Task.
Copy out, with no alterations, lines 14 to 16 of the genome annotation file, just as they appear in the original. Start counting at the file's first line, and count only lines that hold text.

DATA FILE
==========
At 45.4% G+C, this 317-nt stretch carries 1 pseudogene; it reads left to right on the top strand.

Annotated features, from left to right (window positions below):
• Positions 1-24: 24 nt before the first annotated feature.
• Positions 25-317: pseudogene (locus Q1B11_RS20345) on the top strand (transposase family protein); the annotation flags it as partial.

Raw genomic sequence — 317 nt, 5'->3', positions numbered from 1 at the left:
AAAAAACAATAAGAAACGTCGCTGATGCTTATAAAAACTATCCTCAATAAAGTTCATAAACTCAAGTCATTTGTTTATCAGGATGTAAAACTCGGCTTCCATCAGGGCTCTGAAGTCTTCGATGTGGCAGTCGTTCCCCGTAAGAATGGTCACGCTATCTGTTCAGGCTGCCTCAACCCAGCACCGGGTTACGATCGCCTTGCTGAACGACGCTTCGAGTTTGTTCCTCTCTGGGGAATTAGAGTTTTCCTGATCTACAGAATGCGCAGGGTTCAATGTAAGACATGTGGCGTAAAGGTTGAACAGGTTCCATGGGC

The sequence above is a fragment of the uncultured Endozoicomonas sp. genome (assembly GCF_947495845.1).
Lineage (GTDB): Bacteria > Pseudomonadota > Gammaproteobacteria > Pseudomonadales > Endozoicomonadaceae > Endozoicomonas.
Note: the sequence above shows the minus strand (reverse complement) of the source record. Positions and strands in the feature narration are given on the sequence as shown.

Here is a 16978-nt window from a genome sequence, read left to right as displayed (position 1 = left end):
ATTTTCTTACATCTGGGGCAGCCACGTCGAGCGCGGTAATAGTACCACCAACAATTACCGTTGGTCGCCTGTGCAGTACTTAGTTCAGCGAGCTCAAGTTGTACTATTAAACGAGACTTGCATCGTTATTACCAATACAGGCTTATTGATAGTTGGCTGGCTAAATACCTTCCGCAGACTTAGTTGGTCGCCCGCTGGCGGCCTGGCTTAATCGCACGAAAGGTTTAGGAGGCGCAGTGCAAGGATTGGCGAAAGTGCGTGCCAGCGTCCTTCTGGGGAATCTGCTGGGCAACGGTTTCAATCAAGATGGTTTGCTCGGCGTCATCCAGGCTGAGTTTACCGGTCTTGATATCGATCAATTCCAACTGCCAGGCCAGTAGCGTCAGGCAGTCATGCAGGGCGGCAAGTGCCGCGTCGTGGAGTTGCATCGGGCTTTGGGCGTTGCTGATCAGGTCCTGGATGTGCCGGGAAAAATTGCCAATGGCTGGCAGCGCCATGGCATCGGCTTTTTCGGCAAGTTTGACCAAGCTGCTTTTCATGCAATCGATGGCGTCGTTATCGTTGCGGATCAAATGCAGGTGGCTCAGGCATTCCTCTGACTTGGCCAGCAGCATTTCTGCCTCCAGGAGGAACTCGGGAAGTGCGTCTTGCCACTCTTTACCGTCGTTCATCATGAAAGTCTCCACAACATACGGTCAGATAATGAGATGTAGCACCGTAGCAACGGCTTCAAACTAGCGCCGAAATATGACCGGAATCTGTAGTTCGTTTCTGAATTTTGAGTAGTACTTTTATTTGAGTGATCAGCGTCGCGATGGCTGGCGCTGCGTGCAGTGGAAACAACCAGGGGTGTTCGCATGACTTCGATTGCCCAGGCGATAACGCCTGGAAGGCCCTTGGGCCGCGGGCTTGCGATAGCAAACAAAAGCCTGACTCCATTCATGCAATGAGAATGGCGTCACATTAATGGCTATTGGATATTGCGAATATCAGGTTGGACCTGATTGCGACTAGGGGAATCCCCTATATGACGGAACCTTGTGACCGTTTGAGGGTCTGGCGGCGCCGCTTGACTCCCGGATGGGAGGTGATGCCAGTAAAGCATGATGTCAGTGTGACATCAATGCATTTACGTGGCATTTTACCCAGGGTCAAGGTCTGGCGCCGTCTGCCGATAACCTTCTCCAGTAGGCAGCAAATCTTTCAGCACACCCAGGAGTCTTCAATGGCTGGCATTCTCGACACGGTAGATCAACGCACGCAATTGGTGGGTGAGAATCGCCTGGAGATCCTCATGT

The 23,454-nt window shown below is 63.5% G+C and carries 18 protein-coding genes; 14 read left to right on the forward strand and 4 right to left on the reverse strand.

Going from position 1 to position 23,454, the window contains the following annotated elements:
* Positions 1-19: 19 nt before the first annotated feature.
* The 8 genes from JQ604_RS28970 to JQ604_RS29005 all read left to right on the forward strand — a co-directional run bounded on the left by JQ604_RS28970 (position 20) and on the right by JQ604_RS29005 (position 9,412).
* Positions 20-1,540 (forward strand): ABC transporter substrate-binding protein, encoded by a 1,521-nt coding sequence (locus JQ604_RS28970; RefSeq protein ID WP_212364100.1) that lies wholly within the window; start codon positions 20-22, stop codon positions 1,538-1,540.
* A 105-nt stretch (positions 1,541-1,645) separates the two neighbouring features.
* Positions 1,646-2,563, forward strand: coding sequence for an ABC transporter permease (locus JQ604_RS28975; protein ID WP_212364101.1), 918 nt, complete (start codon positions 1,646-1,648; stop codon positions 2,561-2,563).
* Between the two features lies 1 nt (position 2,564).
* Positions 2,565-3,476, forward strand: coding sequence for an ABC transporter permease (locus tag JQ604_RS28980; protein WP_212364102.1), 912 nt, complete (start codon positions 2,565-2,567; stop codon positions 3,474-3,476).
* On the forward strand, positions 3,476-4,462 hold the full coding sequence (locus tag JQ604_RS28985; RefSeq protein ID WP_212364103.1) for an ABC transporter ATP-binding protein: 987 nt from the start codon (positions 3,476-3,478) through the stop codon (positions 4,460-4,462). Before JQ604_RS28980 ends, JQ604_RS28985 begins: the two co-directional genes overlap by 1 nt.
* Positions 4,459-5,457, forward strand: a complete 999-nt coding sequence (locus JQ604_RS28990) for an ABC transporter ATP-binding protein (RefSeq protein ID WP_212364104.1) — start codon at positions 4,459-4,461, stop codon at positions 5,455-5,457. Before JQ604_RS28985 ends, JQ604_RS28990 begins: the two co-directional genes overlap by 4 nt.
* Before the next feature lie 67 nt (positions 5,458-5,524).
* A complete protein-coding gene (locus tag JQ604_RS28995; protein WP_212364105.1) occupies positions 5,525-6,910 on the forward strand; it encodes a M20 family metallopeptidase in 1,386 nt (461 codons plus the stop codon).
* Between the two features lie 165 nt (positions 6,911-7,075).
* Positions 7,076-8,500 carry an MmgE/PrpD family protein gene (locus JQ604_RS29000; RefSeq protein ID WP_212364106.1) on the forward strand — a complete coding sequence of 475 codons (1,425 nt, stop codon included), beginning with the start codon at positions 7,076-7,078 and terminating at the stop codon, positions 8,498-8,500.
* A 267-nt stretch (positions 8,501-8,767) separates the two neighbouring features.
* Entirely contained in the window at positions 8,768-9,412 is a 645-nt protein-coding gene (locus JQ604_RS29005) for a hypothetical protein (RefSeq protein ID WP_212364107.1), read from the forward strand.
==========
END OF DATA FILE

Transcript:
* Positions 1-19: 19 nt before the first annotated feature.
* The 8 genes from JQ604_RS28970 to JQ604_RS29005 all read left to right on the forward strand — a co-directional run bounded on the left by JQ604_RS28970 (position 20) and on the right by JQ604_RS29005 (position 9,412).
* Positions 20-1,540 (forward strand): ABC transporter substrate-binding protein, encoded by a 1,521-nt coding sequence (locus JQ604_RS28970; RefSeq protein ID WP_212364100.1) that lies wholly within the window; start codon positions 20-22, stop codon positions 1,538-1,540.